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L'Usine nouvelle is a weekly French business magazine that covers business and technology. It is based in Antony, Hauts-de-Seine near Paris.

L'Usine nouvelle
L'Usine nouvelle magazine nameplate.jpg
Publisher Groupe Industrie Services Info (GISI)
Year founded 1891
First issue 5 December 1891; 126 years ago (1891-12-05)
Company InfoPro Communications
Country France
Based in Antony, Hauts-de-Seine
Language French
Website usinenouvelle.com
ISSN 0042-126X

Contents

HistoryEdit

This trade magazine appeared for the first time on 5 December 1891 in Charleville in the Ardennes department in northeastern France with the title l'Usine, subtitled "Organe de l'industrie des Ardennes et du Nord-Est" ("Organ of Industry of the Ardennes and the North-East"). It was published with the encouragement of a regional trade association, the Syndicat des industriels métallurgiques ardennais.[1] And an editorial was specific: "L'Usine hopes to become the organ for everyone who has at heart the prosperity of the industries of the Ardennes and their expansion." It was a newspaper conceived entrepreneurs for entrepreneurs. It was an information tool to help them act and make decisions, and a communications tool and source of advertising for managers.[2] At that time, the Ardennes and the northeast of France were considered a favoured area for industrial development.[3]

In 1905, it was bought by Camille Didier, who had become its publisher in 1901 at the age of 26 and who had opened an office in Paris. Camille Didier sought to turn l'Usine into a nationally distributed magazine.

In 1914, the magazine had 3,000 subscribers.[1] In response to the invasion of France by Germany during World War I, the newspaper moved its office to Paris and remained there. In 1935, the magazine printed 35,000 copies of each issues and its office was at 15 de la rue Bleue.

At the outbreak of World War II, the magazine called on its readers to support the war effort. After Paris was occupied by German forces, the magazine continued to publish but limited itself to factual information such as commodity prices. At the time of the Liberation of Paris, its publisher (still Camille Didier) was accused of having collaborated with the enemy by continuing to publish during the German occupation. He was supported by his cousin Jeanne Carlot, a resistance figure in the Ardennes who had published an underground resistance newspaper named l'Ardenne.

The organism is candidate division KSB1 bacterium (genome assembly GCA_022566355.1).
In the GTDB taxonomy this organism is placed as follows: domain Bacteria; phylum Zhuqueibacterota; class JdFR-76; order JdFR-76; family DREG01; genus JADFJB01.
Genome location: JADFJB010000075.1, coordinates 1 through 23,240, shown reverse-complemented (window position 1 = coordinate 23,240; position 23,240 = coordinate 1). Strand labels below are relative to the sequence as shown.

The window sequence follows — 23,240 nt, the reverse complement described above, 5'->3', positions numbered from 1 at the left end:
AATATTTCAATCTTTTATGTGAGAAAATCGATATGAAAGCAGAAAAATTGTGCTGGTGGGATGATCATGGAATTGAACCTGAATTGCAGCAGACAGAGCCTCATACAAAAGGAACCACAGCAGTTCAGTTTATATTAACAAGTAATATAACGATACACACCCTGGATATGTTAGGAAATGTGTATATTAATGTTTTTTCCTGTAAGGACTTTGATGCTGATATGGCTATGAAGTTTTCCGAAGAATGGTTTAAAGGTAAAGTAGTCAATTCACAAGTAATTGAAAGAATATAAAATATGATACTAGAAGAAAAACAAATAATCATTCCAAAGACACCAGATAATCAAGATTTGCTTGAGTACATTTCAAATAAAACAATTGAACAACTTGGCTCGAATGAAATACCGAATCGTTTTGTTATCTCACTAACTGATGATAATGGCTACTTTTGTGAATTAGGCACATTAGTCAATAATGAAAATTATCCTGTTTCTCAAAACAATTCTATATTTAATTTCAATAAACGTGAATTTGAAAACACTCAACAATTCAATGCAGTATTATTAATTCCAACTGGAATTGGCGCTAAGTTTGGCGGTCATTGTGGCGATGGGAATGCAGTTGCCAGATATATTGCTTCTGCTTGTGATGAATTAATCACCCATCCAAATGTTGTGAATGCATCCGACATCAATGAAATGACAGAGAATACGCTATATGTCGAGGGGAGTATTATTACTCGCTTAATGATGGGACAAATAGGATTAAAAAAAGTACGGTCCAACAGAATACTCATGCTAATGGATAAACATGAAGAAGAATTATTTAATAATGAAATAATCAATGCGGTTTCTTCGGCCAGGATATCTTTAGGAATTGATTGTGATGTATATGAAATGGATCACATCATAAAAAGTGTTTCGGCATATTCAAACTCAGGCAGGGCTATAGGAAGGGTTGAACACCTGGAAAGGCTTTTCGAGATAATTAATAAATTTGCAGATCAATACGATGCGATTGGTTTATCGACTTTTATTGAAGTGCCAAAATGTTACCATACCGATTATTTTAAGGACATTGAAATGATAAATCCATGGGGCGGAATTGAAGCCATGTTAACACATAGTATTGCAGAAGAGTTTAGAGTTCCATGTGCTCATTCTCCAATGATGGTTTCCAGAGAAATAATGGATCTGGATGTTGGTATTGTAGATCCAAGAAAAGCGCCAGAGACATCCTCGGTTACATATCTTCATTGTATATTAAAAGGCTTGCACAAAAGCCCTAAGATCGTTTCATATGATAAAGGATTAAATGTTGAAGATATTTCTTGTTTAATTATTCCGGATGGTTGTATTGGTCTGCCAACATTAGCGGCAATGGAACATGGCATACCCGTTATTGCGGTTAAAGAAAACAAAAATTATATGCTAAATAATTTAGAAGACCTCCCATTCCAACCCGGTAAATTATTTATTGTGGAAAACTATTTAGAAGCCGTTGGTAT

After an interruption of 11 months, the magazine resumed publication in 1945 with a new name, l'Usine nouvelle.[4] The magazine grew during the Trente Glorieuses, the period of economic growth in France from 1945 until 1975. It became a jewel of the general trade press, with a strong position.[5] Camille Didier died in 1962, and his son, Édouard Didier, took over.

In 1968, its publication was interrupted by a strike by the C.G.T. trade union confederation at the printing plant in Montrouge. In 1970, the Didier family sold the magazine to Havas. The editorial process was computerized in 1992 and a website was launched in 1998. Havas was acquired by Vivendi Universal. Vivendi Universal sold its trade and medical publishing businesses to a group led by Cinven in 2001, who creaded Approvia.[6][7] Approvia sold Groupe Moniteur, of which L'Usine nouvelle was a part, to Sagard in 2004. In 2006, Groupe Moniteur was sold to Bridgepoint Capital.[8] In 2013, Bridgepoint sold Groupe Moniteur to Infopro Digital, then owned by Apax Partners.[9] TowerBrook Capital Partners acquired Infopro Digital. TowerBrook Capital Partners acquired Infopro Digital from Apax in 2016.[10]

Key peopleEdit

  • Président directeur général: Christophe Czajka
  • Directeur général délégué: Paul Boursier
  • Directeur des rédactions du pôle Industrie: Laurent Guez
  • Rédacteur en chef: Thibaut De Jaegher
  • Rédaction en chef déléguée for the Usinenouvelle.com website: Stéphan Julienne

Online editionEdit

Usinenouvelle.com is a site for business and industrial news, republishing articles from the L’Usine nouvelle magazine and from other sources such as wire services. It received an award from the Palmarès de la Presse Professionnelle for the best Internet site in 2003.

ReferencesEdit

  1. ^ a b Gérald Dardart (2009). Histoire de la presse ardennaise (1764-1944). Arch'Libris Editions. p. 33. ISBN 978-2-9535689-0-5.
  2. ^ Danièle Rousselier-Fraboulet (2007). Quand les patrons s’organisent. Stratégies et pratiques de l’Union des industries métallurgiques et minières, 1900-1950. Presses du Septentrion. p. 111.
  3. ^ Thibaut de Jaegher (24 December 2011). "L'Usine Nouvelle a 120 ans". L'Usine Nouvelle (n° 3266). Retrieved 29 May 2012.
  4. ^ Western Europe 2003. Psychology Press. 30 November 2002. p. 231. ISBN 978-1-85743-152-0. Retrieved 26 November 2015.
  5. ^ Jean-André Faucher, Noël Jacquemart, Le Quatrième pouvoir, la presse française de 1830 à 1960, published by "l'Écho de la presse et de la publicité", Paris, 1969
  6. ^ Cowell, Alan (2001-08-29). "Vivendi Sells Trade Show And Journal Businesses". The New York Times. ISSN 0362-4331. Retrieved 2018-04-28.
  7. ^ Chinwala, Yasmine. "Cinven closes Vivendi business publishing deal for €1.2bn". Retrieved 2018-04-28.
  8. ^ "Bridgepoint / Bridgepoint acquires Groupe Moniteur of France". Retrieved 2018-04-28.
  9. ^ MidMarket, 20/12/2013 · France · Media · Apax Partners (2013-12-20). "Portfolio Company Infopro Digital acquires Goupe Moniteur, a leader within the French business information market". Closing Circle. Retrieved 2018-04-28.
  10. ^ "TowerBrook acquires Infopro, the leading B2B professional information services provider in France". TowerBrook. 2016-04-08. Retrieved 2018-04-28.

External linksEdit